Once I hit the fleet, despite developing knee problems, I worked out more often than anyone in my platoon to maintain a first-class PFT and perform anything else that was demanded. The guys could eat fast food daily, smoke and drink, then run 6-minute miles.
Meanwhile, I ate clean and took mixed weight training and Semper Fit classes to supplement our regular PT schedule.
I envied the guys’ natural ability and found their metabolism particularly infuriating.
The guys could eat fast food daily, smoke and drink, then run 6-minute miles
I may have had more to overcome than some of my female peers, but my experience is not singular. To complete the same physically demanding task, a woman expends much more effort than a man. His units of work effort are worth many of hers; and he will be able to maintain a demanding, arduous level of performance for far longer than she in both the short and long term. Double standards didn’t create this reality, and women training harder won’t change it.
In his book Coed Combat, Kinsley Brown, a law professor whose graduate work includes physical anthropology, points out that
When males and females both start out in good physical condition, women gain less than men from further conditioning, so that the gap between the sexes actually increases. A study of male and female cadets at West Point, who all started out in relatively good condition, found that although women’s upper body strength was initially 66 percent of men’s, by the end of their first two years, it had dropped below 61 percent…Sex differences in physical performance are here to stay. As Constance Holden observed in Science magazine, the male advantage in athletics will endure, due to men’s ‘steady supply of a performance-enhancing drug that will never be banned: endogenous testosterone.’ [emphasis in the original]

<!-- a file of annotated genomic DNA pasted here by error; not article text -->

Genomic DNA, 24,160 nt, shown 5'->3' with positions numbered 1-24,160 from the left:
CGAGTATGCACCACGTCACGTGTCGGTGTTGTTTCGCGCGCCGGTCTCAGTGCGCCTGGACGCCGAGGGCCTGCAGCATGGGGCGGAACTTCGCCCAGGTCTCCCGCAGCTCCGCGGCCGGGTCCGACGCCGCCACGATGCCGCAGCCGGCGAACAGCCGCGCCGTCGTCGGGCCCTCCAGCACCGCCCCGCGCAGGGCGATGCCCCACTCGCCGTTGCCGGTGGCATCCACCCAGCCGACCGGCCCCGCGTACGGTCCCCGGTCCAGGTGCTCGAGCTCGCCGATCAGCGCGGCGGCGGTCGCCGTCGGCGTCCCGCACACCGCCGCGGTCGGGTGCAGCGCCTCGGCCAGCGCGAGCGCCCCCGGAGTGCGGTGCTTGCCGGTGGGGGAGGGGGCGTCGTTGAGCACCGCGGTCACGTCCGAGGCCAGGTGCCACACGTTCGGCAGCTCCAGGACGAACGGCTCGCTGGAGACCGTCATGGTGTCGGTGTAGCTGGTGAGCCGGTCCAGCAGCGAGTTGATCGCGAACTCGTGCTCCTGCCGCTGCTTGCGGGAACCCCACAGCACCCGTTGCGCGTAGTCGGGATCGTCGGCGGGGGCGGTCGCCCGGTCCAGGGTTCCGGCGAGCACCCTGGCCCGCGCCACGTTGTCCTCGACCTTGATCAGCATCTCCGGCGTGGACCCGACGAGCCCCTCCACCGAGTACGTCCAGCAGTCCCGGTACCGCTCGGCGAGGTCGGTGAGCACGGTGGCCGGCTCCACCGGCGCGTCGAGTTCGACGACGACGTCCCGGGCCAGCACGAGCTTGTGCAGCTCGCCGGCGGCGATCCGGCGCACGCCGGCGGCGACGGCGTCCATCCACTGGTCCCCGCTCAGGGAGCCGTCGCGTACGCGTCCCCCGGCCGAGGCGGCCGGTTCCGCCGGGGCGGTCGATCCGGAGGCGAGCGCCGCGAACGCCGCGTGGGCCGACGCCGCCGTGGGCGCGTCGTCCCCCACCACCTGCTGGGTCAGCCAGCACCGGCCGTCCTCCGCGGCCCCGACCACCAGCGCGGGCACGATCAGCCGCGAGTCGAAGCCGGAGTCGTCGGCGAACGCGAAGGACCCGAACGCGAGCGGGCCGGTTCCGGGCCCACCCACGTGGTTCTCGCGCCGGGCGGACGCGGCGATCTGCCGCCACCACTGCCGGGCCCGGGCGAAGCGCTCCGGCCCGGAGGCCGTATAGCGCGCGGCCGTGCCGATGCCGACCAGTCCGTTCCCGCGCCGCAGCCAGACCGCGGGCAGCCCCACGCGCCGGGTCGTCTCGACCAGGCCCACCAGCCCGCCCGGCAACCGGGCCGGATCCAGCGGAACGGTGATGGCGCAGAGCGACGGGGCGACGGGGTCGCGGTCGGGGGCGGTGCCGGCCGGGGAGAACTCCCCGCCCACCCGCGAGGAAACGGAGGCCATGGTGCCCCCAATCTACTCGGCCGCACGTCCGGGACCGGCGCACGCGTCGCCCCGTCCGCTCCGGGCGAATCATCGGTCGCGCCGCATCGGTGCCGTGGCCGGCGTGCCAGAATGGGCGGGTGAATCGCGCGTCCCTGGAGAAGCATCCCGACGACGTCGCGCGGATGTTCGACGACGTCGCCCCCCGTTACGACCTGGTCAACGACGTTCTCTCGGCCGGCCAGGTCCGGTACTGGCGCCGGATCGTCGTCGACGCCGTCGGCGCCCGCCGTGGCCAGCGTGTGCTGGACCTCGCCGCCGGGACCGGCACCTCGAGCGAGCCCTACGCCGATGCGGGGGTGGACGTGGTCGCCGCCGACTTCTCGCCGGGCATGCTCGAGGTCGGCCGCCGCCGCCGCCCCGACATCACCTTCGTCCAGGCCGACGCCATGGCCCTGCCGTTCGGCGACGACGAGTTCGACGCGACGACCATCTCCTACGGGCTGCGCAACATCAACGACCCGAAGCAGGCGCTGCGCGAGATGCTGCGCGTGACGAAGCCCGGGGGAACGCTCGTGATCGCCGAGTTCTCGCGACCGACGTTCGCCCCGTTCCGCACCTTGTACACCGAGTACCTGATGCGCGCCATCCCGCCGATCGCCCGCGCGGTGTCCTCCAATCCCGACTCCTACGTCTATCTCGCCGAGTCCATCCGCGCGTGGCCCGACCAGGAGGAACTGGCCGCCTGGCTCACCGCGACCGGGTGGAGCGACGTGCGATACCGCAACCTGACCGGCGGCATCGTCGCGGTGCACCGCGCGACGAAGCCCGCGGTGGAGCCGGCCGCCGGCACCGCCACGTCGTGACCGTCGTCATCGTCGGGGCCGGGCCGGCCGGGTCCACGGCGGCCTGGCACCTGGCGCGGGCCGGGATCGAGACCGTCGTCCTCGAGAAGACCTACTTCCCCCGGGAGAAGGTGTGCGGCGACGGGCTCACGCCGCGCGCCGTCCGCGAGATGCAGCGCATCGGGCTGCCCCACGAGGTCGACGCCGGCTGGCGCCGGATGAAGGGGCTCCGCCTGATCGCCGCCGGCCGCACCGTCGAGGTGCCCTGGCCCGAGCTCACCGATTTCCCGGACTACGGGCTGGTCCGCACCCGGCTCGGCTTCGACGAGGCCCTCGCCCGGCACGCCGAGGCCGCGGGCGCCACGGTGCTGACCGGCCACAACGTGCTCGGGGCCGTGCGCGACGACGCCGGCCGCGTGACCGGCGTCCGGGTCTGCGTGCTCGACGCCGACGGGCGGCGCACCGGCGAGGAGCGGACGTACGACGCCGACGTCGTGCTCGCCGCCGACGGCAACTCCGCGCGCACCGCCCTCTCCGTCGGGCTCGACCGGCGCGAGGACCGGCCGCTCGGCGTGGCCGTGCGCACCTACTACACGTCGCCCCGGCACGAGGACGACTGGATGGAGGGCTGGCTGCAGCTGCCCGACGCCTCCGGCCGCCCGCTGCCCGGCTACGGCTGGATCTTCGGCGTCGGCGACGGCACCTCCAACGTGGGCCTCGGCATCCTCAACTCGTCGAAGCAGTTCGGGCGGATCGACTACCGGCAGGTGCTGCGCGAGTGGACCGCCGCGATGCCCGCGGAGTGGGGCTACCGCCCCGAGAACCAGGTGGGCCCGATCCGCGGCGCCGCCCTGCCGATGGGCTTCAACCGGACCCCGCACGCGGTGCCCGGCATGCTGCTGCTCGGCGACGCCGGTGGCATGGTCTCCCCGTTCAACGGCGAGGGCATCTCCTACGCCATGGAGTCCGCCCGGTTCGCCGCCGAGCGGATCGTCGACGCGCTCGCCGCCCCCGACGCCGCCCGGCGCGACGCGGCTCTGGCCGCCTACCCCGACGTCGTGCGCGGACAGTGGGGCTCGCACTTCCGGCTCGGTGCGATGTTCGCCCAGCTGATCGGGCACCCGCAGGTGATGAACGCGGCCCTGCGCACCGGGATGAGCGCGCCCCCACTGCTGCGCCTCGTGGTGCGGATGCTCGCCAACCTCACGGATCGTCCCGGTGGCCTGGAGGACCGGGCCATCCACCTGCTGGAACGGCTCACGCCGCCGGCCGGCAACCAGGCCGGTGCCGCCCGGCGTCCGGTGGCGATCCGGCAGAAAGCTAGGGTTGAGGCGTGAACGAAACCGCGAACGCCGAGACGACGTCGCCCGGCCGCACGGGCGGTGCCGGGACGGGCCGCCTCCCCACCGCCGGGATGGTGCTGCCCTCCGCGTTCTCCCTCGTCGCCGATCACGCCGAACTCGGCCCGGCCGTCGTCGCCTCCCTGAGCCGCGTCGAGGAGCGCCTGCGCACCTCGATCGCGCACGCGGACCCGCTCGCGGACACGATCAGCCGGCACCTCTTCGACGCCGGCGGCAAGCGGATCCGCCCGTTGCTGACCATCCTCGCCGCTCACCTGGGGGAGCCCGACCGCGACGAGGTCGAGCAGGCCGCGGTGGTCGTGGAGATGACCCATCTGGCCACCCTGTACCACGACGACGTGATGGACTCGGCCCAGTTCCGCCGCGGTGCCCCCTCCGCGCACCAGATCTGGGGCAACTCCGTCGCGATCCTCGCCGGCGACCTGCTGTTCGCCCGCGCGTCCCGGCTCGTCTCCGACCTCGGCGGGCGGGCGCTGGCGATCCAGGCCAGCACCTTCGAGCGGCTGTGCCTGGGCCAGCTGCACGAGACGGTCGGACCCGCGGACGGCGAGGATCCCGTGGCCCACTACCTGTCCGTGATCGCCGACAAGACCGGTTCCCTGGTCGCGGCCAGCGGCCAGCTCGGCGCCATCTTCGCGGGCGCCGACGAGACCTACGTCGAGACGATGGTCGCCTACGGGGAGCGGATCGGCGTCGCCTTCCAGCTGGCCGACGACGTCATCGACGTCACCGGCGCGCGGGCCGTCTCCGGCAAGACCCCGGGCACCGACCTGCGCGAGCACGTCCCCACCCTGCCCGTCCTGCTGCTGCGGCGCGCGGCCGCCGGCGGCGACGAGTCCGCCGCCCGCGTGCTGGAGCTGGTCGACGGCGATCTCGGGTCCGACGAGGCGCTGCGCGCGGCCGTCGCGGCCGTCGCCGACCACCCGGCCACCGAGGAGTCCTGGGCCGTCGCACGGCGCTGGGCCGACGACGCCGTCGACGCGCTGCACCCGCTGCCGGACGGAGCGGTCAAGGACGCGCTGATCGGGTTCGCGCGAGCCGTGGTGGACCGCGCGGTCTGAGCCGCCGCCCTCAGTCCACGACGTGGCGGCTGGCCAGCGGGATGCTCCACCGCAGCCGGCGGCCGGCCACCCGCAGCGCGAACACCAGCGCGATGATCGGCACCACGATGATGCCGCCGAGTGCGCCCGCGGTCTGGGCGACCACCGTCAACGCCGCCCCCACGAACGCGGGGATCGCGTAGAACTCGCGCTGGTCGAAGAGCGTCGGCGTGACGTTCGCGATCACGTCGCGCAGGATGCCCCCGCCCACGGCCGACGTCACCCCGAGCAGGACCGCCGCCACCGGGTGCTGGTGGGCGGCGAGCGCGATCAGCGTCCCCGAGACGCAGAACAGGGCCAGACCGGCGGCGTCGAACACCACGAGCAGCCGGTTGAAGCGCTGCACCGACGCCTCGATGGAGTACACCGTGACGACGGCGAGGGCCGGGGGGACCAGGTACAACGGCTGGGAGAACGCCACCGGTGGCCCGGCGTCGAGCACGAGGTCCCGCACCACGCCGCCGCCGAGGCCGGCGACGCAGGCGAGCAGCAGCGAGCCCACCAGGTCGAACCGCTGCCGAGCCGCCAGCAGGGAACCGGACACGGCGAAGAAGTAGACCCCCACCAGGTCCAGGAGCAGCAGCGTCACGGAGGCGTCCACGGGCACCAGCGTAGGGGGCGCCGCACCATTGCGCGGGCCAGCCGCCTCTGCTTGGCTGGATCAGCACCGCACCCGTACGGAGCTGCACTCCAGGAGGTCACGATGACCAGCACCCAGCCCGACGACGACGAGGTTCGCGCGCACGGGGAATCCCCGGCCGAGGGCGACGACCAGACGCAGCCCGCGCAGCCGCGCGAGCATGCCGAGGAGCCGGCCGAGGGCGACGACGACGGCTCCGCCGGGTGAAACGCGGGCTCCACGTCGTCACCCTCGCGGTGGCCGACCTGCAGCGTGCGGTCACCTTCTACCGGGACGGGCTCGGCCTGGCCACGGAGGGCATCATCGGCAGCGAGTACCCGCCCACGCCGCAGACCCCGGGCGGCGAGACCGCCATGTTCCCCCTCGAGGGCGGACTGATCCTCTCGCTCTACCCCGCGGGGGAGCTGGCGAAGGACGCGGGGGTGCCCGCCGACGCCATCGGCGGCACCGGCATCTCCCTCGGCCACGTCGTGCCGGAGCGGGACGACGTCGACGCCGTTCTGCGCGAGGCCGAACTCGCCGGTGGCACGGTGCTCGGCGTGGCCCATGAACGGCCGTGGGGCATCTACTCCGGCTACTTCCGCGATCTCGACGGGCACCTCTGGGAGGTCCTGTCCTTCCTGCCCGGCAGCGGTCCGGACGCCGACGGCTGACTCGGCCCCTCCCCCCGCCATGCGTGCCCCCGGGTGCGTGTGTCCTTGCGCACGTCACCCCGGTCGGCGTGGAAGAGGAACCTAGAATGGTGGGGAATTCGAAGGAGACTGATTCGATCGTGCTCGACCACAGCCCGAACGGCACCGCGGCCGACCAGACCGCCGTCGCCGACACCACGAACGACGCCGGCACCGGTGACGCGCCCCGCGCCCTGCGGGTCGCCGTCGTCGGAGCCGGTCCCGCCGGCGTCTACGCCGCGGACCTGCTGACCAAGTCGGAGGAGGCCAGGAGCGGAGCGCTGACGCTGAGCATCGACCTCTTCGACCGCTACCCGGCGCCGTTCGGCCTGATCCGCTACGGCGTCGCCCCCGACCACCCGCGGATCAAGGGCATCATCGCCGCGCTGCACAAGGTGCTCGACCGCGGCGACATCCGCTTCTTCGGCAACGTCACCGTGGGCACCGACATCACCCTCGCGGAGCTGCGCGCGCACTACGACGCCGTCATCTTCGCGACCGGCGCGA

Army Lieutenant Colonel William Gregor, who taught at West Point, also compared the performances of male and female cadets.
“Gregor found that the upper fifth of women achieved scores on the test equivalent to the bottom fifth of men, but even with equivalent scores, the men and the women were not physical equals: ‘The women who achieved this level of fitness are unusual. They are confident, they are talented, but they are limited in their potential relative to men. The men, in contrast, have the potential to do much better…APFT scores do not measure relative strength or performance [and are therefore] the kindest to the woman, because she works only against her own weight. If we were to add a load, the gap between males and females would widen. If we were to reinstate the 40-yard man-carry that was part of readiness 20 years ago, we would find far fewer women achieving passing scores using the male tables.’ Gregor also testified that a man is more likely to be able to meet minimum standards later in his career, whereas a woman has nowhere to go but down, and rapidly as she ages.”
Females can train as hard as we like; and we may increase strength, stamina, and fitness. But our increased fitness still won’t put us on par with that of the men who are training to their utmost, like men in combat units.
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